The latest slurs by certain members of Congress on the name of Princess Haifa Al-Faisal, youngest daughter of the late King Faisal of Saudi Arabia, are indications of just how low some political players are prepared to stoop.
Prince Bandar bin Sultan, the Saudi Ambassador to the U.S., told the New York Times that he was little concerned about the accusations against his wife, explaining that he has lived in Washington long enough to understand the political game.
The Princess, herself, though is naturally upset, issuing the statement: “My father, King Faisal, was killed in a terrorist act in 1975. I find the accusations that I contributed funds to terrorists outrageous and completely irresponsible”.
For the Washington rumormongers and their more gullible followers, ignorance of the Arab world and its customs has never been more evident. Sections of the media have colluded too by offering forums to agenda-led individuals bent on expounding their implausible theories to a largely ill informed audience as to the nuances of Saudi culture.
The accusation that Princess Haifa would knowingly channel money to Al Queda hijackers Khaled Al-Midhar and Nawaf Al-Hazmi is entirely ridiculous.
In the first instance, as we know only too well, Osama bin Laden’s greatest ambition is to overthrow the House of Saud, against which he holds a personal grudge. Indeed, Saudi Arabia and America have enjoyed a mutually beneficial relationship for decades, and it was in no way in the interests of the Al Sauds for those buildings in New York to topple.
Let’s be realistic here. Even if, by a huge stretch of the imagination, a high profile Saudi princess harbored a secret agenda and wished to aid enemies of the US, does anyone seriously envisage that she would risk her reputation by sending the modest sum of USD2000 a month to Al Queda members via unreliable third parties… and by cheque?
Surely, anyone who deliberately wanted to give a financial boost to terrorism would use untraceable bank notes, gems or gold, possibly the hawala system, not an official, up front payment over a four year period.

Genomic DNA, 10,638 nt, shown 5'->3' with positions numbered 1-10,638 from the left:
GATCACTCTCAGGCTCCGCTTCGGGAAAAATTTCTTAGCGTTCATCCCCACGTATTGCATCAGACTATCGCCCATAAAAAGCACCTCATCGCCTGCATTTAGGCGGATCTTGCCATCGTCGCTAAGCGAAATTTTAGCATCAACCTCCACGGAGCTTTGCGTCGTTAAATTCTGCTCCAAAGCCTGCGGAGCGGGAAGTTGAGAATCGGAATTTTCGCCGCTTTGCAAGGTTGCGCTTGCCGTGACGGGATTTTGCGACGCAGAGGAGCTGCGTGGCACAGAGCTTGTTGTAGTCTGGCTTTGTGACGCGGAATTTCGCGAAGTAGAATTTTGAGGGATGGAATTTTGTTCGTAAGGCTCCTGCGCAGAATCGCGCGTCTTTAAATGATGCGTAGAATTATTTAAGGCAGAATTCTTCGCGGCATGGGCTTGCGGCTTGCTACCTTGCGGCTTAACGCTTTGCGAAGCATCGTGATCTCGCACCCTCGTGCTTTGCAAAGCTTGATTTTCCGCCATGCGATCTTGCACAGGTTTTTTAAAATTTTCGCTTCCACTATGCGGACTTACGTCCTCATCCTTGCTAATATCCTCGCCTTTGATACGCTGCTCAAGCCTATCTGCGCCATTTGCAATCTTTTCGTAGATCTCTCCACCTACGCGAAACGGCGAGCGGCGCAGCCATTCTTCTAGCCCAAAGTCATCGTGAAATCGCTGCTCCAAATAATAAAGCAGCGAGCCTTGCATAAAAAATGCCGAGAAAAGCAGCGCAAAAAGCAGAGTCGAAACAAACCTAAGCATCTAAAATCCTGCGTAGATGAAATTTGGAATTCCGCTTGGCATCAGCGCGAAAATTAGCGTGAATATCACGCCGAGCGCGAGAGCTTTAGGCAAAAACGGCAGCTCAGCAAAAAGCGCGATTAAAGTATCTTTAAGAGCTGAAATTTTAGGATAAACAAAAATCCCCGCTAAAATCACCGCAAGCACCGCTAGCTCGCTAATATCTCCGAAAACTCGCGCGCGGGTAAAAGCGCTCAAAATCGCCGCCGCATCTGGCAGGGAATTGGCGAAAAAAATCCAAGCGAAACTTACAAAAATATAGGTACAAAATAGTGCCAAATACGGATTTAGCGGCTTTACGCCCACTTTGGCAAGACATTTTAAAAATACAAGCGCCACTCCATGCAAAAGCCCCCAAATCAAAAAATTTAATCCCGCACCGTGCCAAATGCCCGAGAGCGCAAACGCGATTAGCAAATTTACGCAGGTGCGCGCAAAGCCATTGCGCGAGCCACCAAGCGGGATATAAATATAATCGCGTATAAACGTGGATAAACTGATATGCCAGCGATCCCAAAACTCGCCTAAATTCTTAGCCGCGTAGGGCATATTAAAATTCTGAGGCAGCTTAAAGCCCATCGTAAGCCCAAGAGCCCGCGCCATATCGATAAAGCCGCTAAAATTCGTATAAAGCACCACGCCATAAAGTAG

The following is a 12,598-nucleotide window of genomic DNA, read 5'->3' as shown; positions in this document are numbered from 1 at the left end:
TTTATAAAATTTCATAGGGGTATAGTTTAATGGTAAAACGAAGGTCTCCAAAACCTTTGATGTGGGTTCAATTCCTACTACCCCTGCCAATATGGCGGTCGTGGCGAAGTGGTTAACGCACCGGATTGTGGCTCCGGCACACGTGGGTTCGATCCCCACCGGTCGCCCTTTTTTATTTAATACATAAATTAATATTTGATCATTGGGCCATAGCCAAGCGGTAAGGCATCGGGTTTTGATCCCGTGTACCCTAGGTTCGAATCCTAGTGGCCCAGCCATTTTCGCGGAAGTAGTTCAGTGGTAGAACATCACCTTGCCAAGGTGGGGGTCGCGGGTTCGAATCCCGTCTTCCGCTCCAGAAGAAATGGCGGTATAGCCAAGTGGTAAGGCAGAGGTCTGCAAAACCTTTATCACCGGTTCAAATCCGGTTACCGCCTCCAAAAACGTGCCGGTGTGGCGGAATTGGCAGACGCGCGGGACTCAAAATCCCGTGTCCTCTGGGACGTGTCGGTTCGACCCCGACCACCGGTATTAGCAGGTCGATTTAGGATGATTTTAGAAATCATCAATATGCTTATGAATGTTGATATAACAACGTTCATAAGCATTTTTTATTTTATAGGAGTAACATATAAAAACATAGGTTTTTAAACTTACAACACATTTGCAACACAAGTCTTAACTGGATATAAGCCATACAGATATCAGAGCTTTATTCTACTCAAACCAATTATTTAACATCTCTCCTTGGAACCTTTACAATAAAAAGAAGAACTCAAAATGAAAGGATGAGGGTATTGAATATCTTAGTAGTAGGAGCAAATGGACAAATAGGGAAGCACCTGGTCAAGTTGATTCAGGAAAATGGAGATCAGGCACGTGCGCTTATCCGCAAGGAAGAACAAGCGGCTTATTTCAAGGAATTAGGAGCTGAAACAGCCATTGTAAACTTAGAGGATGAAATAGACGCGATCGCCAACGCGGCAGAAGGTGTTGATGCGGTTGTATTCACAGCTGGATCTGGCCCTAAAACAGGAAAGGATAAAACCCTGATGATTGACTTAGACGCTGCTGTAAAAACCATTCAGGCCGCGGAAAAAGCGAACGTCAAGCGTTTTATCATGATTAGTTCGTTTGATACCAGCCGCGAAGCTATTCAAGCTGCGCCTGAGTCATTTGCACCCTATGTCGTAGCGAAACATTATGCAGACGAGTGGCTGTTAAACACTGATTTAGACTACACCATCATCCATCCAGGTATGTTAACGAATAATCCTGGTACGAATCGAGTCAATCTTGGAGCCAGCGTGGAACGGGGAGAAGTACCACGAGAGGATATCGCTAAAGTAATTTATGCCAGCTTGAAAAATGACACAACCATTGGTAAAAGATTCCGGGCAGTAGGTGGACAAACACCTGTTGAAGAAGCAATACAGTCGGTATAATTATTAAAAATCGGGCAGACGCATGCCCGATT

Further, we have been told over and over again that Osama bin Laden and his followers are in possession of substantial funds and that the hijackers themselves had access to large sums of Al Queda money. They even returned the ‘loose change’ to source by post before they did the dastardly deeds. The idea that they were in desperate need of a few thousand dollars, courtesy of Princess Haifa, would be laughable if it wasn’t so shamefully insulting.
As regards the other flawed premise that Princess Haifa should have investigated the female recipient of her generosity, neither the Princess nor any philanthropic individual or institution should be held accountable for where their charity ends up. This, taken to its logical conclusion, would mean that when we give to a hungry street dweller and that person uses our donation to buy crack cocaine we are guilty of propping up drug dealers.
Instead of condemning the Princess, we should be praising her for her humanitarian concern. It is certainly no fault of her own that, in this isolated incident, her good deeds backfired.
But the Princess is unlikely to be seeking praise, simply respect. She only did what her religion demands. One of the five pillars of Islam is Zakat, or the giving of alms. Many Saudi and Gulf sheikhas devote their lives to good works but these acts of kindness rarely get reported. I know of one in Dubai who many decades ago threw open the doors of her beach palace to orphans and abandoned babies where they are treated as members of the family.
The Saudi government too takes its charitable responsibilities very seriously and during the period 1973-93 donated 5.5 per cent of its GNP to overseas aid. On the Saudi government’s official website is written: ‘there is an interdependence, both moral and economic, between rich nations and poor’.
Over the years Saudi Arabia has given away mini fortunes for international drought relief, post-earthquake reconstruction, and to both the World Food Program and the Program for River Blindness.
Anyone who takes the trouble to do a web search will find thousands of mosques, hospitals and schools around the world, which have been built with Saudi and Gulf finance or interest-free long-term loans.
More than that, there is a tradition of helping out the poor and needy by wealthy individuals in both Saudi Arabia and the Gulf region. Many Gulf sheikhs hold a Friday majlis (or informal get together) where nationals can go to request financial assistance for any emergency. They are rarely refused.
Saudi and other Gulf royals receive thousands of pleas for help each month from as far away as China, South East Asia, East Europe and Africa.